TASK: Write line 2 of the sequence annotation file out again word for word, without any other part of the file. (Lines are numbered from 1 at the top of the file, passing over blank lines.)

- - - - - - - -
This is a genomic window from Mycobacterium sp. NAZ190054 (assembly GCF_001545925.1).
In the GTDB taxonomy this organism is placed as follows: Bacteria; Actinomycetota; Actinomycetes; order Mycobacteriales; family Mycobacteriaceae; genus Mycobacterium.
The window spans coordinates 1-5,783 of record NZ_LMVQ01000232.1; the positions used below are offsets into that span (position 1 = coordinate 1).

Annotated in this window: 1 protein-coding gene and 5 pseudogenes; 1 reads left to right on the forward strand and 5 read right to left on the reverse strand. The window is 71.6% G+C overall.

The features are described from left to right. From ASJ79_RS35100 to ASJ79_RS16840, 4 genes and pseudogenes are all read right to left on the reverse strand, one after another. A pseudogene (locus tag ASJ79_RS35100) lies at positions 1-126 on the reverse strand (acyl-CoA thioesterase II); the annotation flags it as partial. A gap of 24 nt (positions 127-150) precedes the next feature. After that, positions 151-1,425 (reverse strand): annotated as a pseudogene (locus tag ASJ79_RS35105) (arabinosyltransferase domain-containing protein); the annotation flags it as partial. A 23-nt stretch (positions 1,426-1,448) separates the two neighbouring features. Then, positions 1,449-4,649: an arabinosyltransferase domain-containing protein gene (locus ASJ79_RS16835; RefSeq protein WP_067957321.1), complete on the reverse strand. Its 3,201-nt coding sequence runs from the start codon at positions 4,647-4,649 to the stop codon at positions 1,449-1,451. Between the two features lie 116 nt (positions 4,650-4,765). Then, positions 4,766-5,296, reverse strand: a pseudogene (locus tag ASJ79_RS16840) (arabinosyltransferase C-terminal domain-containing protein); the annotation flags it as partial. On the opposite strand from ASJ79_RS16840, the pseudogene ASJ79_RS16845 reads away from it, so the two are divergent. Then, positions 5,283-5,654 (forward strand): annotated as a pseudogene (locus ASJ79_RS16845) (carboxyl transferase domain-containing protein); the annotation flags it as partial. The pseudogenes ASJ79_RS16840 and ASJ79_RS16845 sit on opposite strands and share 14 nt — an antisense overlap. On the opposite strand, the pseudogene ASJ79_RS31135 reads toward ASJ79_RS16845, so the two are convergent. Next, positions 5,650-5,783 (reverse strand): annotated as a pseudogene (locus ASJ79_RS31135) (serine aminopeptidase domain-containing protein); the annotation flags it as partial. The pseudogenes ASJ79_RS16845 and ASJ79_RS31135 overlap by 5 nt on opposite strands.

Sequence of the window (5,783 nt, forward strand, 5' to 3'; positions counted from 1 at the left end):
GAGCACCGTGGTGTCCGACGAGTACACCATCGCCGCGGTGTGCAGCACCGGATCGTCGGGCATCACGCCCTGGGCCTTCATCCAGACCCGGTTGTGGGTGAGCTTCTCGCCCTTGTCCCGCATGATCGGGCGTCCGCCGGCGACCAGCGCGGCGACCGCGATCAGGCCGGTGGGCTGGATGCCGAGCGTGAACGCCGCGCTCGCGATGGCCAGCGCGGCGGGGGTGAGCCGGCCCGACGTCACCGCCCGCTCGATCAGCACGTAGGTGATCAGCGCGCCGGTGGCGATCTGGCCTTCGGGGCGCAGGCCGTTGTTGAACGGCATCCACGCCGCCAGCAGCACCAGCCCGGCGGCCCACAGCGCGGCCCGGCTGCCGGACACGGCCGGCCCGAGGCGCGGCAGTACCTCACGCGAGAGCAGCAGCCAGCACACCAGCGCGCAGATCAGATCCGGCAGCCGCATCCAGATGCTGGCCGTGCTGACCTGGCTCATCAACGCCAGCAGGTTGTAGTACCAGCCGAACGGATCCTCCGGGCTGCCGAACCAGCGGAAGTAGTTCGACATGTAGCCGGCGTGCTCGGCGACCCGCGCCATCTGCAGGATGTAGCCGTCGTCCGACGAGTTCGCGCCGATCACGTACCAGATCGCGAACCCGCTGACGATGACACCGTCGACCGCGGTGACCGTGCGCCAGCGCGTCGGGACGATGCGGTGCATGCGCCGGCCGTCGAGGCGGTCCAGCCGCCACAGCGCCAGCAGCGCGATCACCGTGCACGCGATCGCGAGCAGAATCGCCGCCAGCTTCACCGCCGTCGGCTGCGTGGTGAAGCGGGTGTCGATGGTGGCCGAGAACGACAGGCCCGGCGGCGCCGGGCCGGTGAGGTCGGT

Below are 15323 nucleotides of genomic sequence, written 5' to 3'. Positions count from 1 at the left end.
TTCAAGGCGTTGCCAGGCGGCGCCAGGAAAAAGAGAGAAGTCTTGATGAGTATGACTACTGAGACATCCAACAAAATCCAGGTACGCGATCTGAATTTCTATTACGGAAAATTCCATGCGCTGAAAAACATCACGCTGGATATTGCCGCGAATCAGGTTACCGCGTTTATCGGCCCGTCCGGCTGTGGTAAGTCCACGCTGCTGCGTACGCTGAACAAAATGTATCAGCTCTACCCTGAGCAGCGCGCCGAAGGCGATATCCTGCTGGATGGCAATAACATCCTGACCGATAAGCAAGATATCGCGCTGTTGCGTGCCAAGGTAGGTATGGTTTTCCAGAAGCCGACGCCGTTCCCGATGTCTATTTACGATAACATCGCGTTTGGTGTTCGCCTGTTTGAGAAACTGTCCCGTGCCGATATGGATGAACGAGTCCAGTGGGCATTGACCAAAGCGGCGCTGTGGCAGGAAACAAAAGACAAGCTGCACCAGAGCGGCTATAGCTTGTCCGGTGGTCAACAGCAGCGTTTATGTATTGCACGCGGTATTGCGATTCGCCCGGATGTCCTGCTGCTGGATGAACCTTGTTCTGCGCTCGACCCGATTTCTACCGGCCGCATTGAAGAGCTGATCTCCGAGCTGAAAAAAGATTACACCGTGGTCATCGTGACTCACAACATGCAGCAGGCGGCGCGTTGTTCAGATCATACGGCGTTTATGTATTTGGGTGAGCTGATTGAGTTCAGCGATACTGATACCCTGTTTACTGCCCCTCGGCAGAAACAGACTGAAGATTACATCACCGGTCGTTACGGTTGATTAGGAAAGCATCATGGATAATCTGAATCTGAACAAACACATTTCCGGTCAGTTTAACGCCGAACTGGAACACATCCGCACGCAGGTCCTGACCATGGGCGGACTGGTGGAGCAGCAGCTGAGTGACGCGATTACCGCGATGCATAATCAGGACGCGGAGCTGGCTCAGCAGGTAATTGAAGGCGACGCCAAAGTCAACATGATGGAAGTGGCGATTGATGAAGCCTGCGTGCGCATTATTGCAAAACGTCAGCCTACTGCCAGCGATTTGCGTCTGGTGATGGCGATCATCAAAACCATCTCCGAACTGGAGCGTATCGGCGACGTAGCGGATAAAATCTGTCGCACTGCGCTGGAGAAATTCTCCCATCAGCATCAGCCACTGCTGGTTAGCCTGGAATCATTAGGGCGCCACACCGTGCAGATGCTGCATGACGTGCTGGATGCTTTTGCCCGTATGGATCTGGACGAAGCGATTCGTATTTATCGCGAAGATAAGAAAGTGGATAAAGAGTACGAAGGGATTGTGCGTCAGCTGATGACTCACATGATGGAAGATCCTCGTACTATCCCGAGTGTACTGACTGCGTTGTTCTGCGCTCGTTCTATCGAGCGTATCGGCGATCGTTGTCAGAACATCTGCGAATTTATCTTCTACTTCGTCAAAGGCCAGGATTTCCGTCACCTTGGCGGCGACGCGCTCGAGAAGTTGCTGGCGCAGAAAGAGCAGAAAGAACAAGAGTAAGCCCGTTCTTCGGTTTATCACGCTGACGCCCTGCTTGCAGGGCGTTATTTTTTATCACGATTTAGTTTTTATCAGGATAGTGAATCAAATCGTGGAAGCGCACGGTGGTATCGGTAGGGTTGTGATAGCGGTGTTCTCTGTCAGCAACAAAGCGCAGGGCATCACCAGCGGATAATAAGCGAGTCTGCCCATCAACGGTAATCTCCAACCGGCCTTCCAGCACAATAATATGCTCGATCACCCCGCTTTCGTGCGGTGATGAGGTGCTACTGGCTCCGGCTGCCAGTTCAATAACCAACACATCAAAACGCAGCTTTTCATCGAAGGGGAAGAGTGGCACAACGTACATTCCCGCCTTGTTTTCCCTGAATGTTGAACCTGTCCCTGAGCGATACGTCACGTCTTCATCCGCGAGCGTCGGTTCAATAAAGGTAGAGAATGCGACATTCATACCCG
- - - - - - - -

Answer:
In the GTDB taxonomy this organism is placed as follows: Bacteria; Actinomycetota; Actinomycetes; order Mycobacteriales; family Mycobacteriaceae; genus Mycobacterium.